Anger, pain linger as SAF 44 remembered
BAGUIO CITY, Philippines—A year has passed and no one has been punished for the deaths of 44 Special Action Force (SAF) commandos, who were on a mission to kill or capture international terrorist Zulkifli bin Hir, aka “Marwan,” fueling the anguish and defiance that their widows and families expressed at a gathering in Burnham Park here on Friday and Saturday.
“The government killed my son,” said Terry Sumbilla, mother of PO3 John Lloyd Sumbilla, on Friday night when the families staged a ceremonial “Atang ti Kararua (Offering to the Souls)” and watched 44 candles float to the center of Burnham Lake.
On Saturday, the families led a march on Session Road and staged a program at Burnham Park’s Ibaloi Gardens where they shared their experiences a year after the loss of their loved ones.
The memorial was organized ahead of Jan. 25 when the 44 SAF men were killed in a messed up mission to hunt Marwan in Mamasapano, Maguindanao province.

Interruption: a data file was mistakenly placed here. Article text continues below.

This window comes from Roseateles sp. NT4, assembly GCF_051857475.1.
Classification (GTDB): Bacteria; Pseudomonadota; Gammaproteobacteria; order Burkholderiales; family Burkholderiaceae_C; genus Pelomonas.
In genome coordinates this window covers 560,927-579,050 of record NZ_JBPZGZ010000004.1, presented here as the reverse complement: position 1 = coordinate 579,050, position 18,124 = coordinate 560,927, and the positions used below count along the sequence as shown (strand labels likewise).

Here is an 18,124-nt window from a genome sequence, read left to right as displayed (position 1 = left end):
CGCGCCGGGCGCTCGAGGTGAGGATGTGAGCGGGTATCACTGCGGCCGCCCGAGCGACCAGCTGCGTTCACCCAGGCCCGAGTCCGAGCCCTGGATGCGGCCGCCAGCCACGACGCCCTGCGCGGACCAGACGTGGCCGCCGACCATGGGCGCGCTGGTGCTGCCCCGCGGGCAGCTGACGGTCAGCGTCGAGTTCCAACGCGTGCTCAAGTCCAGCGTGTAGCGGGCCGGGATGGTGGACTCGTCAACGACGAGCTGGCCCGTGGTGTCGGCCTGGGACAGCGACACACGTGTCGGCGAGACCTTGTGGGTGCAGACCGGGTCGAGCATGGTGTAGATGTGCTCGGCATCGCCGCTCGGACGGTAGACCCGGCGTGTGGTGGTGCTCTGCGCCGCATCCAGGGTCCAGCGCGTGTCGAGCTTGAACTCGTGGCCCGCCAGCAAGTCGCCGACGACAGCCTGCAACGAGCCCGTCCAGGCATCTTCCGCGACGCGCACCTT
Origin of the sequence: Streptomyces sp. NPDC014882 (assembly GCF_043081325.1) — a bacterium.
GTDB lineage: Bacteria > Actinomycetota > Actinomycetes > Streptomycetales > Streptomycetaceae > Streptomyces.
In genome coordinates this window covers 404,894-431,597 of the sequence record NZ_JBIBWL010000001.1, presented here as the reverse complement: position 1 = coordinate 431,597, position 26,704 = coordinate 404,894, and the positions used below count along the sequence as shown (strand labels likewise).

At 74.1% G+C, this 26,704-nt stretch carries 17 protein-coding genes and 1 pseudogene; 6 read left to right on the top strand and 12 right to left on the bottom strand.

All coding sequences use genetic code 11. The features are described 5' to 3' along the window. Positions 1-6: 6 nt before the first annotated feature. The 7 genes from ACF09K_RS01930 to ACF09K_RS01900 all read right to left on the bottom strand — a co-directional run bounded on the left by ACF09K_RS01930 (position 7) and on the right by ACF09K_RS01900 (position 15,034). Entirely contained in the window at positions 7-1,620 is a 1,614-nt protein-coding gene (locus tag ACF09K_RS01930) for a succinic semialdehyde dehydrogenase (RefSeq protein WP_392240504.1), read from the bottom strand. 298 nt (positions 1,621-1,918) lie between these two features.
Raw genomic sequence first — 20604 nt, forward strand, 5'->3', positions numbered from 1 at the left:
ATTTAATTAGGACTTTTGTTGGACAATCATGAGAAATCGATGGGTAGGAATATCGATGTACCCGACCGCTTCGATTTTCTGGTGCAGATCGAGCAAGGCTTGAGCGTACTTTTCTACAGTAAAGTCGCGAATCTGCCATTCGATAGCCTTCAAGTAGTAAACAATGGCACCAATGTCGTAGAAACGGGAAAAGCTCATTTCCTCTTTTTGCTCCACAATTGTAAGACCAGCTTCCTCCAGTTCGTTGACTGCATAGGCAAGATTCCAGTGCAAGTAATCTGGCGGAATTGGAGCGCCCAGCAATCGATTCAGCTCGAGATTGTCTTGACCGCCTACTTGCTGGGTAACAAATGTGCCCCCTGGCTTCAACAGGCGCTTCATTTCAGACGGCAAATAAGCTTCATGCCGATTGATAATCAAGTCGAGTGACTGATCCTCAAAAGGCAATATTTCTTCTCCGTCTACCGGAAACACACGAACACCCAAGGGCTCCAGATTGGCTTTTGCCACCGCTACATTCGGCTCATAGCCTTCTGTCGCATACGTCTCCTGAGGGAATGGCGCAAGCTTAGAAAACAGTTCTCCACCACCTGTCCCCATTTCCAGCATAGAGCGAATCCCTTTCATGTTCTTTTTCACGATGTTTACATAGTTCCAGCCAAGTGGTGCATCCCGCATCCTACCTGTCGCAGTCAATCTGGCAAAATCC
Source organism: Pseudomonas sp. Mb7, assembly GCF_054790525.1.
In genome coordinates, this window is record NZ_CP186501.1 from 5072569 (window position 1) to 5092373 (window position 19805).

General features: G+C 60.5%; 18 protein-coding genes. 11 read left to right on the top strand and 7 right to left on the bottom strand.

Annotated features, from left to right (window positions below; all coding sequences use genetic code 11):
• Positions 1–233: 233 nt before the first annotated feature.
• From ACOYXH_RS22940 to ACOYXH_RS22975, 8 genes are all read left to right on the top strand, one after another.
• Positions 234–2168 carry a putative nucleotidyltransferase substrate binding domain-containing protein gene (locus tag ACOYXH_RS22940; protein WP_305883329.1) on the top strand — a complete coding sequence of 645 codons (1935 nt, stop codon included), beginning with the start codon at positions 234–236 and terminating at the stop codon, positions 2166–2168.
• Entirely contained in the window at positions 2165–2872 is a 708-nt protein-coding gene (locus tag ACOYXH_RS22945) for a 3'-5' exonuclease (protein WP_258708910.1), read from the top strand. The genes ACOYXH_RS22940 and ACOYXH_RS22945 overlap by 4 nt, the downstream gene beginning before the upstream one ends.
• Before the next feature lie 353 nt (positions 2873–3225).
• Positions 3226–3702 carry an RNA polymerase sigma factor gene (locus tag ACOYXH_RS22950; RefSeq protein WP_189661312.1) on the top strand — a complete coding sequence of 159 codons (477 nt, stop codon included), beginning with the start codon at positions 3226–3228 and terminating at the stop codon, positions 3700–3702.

Melanie Duque collapsed when she saw a photo of the bloodied body of her husband, PO3 Andres Duque Jr.
Pictures of the ambush filled a tarpaulin streamer with the inscription: “SAF 44 sacrificed their lives to save us from Marwan’s bombings. But government has been amiss. We have waited for a year and we have not gotten justice.”
Dr. Christine Cempron, widow of PO1 Romeo Cempron, said she realized how precious a hug was. “When I received my husband’s body I wanted to hug him but I could not because his body was so bloated,” she said. “Nothing of value can replace a life,” she added.
Many widows were angry. “Someone should be punished. Someone should be held responsible for my husband’s murder. That is what justice would mean to us,” said Janet Carap, widow of PO2 Peterson Carap.
One of the widows said she received government checks but the “blood money” could not pay for her husband’s death.
Retired Brig. Gen. Getulio Napeñas Jr., the former SAF commander, said the slain SAF members were first discredited before they were hailed as heroes, to explain the lingering outrage.
Conclusions reached by a police fact-finding team and a separate Senate inquiry attributed the deaths to flawed execution of the mission and bungled coordination to deploy military reinforcement to rescue 44 policemen. Reports from Kimberlie Quitasol, Jessica Tabilin and EV Espiritu, Inquirer Northern Luzon